Elsner discusses the notions of ‘complexity economics’ and ‘complex adaptive systems’, addressing briefly structures, mechanisms, critical factors and dynamic properties. By focusing on an evolutionary-institutional perspective, the author considers implied requirements for the state, and introduces the idea of new meritorics, coinciding with long-standing pragmatist-instrumentalist policy conceptions and the qualifications the state itself would need to develop.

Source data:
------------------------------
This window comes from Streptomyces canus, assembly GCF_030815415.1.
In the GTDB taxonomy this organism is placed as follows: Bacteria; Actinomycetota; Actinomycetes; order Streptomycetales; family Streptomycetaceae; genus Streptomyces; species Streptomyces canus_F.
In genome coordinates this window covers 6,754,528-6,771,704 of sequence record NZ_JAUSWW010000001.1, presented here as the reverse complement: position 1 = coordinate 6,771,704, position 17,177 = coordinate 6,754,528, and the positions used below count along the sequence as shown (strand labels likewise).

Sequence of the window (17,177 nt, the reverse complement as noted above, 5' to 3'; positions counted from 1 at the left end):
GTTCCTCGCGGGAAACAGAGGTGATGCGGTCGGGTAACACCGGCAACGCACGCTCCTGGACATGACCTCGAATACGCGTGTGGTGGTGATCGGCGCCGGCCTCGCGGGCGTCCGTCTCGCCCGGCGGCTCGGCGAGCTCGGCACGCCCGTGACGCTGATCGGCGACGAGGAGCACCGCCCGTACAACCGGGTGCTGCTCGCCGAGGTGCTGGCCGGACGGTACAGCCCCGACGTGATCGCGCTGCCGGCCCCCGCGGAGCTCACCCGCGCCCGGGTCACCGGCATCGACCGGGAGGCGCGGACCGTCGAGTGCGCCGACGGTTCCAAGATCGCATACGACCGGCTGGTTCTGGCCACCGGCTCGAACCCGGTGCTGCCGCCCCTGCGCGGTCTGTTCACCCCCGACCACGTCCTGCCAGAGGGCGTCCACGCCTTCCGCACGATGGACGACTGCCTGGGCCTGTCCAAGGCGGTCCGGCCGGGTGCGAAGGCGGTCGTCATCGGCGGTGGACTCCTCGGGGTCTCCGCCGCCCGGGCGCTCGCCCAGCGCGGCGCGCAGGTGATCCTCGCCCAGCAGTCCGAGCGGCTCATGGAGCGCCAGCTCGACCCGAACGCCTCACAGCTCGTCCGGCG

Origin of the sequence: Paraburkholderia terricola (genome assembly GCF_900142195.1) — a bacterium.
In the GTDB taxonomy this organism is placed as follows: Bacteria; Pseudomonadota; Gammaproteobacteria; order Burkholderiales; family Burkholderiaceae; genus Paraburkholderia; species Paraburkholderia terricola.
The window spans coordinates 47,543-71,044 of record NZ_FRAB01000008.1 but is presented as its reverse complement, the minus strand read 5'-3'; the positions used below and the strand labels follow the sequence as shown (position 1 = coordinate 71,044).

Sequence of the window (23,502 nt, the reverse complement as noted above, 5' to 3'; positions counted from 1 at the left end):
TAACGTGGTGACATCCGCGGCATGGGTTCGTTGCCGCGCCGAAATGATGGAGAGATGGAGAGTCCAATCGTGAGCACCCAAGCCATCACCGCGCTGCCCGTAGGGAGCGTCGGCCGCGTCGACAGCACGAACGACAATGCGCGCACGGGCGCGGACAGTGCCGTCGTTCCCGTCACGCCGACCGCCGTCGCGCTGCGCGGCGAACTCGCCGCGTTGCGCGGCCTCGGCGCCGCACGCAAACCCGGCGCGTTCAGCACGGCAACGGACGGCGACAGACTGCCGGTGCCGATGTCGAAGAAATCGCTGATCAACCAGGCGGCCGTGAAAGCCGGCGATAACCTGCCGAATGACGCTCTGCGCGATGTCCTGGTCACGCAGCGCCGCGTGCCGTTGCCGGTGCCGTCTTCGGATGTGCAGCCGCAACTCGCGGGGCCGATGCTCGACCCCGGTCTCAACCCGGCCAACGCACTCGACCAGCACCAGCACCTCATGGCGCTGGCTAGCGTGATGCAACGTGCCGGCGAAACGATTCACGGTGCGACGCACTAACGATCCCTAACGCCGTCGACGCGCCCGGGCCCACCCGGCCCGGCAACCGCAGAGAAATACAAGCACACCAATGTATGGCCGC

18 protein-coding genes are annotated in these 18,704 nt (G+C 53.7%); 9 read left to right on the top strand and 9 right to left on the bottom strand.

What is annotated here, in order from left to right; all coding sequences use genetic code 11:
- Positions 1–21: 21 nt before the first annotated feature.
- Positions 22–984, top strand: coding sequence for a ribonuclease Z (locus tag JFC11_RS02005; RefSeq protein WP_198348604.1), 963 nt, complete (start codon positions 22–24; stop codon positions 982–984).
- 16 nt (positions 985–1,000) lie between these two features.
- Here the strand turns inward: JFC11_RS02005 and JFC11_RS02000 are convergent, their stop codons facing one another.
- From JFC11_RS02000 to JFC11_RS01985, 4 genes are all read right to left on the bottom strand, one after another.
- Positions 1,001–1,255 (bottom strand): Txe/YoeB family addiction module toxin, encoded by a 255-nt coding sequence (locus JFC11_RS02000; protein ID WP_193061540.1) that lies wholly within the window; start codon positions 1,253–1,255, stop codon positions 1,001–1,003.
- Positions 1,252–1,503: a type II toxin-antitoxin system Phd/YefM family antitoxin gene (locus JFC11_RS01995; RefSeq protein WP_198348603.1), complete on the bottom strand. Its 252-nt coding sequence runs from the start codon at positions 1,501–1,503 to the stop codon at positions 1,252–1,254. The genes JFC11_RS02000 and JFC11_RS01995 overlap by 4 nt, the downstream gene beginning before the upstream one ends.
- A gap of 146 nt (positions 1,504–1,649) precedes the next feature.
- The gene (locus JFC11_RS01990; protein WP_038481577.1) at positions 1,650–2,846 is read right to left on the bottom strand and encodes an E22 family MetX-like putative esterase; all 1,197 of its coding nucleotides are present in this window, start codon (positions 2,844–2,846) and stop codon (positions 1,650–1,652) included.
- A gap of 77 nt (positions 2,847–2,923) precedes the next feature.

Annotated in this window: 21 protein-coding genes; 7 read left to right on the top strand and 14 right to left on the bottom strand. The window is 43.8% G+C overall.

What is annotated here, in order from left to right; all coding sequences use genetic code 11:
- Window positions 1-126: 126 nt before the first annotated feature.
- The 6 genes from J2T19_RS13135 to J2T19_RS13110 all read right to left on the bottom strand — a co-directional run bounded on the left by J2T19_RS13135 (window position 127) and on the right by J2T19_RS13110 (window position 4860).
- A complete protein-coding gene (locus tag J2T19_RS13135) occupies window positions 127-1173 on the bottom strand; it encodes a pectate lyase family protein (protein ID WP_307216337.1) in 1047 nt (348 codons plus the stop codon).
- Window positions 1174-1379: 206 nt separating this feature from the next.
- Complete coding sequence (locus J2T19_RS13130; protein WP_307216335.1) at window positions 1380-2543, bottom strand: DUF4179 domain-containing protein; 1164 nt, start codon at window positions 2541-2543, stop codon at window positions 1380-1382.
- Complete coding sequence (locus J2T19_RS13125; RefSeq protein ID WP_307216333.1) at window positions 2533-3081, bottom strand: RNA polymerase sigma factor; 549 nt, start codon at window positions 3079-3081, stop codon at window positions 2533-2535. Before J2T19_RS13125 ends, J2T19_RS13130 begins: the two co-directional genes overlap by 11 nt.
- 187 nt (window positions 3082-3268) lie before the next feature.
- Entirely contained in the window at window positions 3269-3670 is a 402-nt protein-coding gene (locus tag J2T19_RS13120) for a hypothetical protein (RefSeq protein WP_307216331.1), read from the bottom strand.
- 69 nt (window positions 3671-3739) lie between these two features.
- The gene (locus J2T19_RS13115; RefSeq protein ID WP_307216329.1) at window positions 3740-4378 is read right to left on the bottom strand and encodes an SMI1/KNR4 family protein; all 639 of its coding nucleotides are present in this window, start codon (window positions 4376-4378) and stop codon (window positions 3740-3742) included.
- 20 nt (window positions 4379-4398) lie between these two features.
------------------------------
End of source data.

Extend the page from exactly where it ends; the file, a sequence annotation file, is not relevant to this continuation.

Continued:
This keynote reflects on the phased-out original neoclassical research program and the dominance of originally heterodox issues and questions, all beyond the ‘optimality and equilibrium of the market economy’, in modern cutting-edge economic research. This provides opportunities for heterodoxies and a number of severe internal consistency problems in the current mainstream – between their serious research in terms of complexity, dynamics, evolution, institutions and political economy, which they share with the different heterodoxies, and the ideological mantras they keep sticking to in mass teaching, textbooks, commercial research, policy advice and media statements. The severe financial and comprehensive crises have not only left the mainstream largely unswayed, but have rendered economics an even more contested area. The ideological function of the mainstream for the existing economic system seems to have become even more pronounced. On top of that, there is a comprehensive and fatal counterattack against a potential pluralism of ideas and theories and paradigmatic competition, put forward against the heterodoxies and for ideological cleansing of the discipline, spurred on in the disguise of ranking games. The conception and methodologies of the evaluation and ranking procedures have been proved to be fundamentally mistaken and flawed, but are nevertheless implemented against heterodox thinking worldwide. Examples are given throughout the note. Against this background, this keynote reflects about the status of the heterodoxies and current opportunities and ways to establish a relevant, real-world and useful economic discipline through cooperation and proactive pluralism.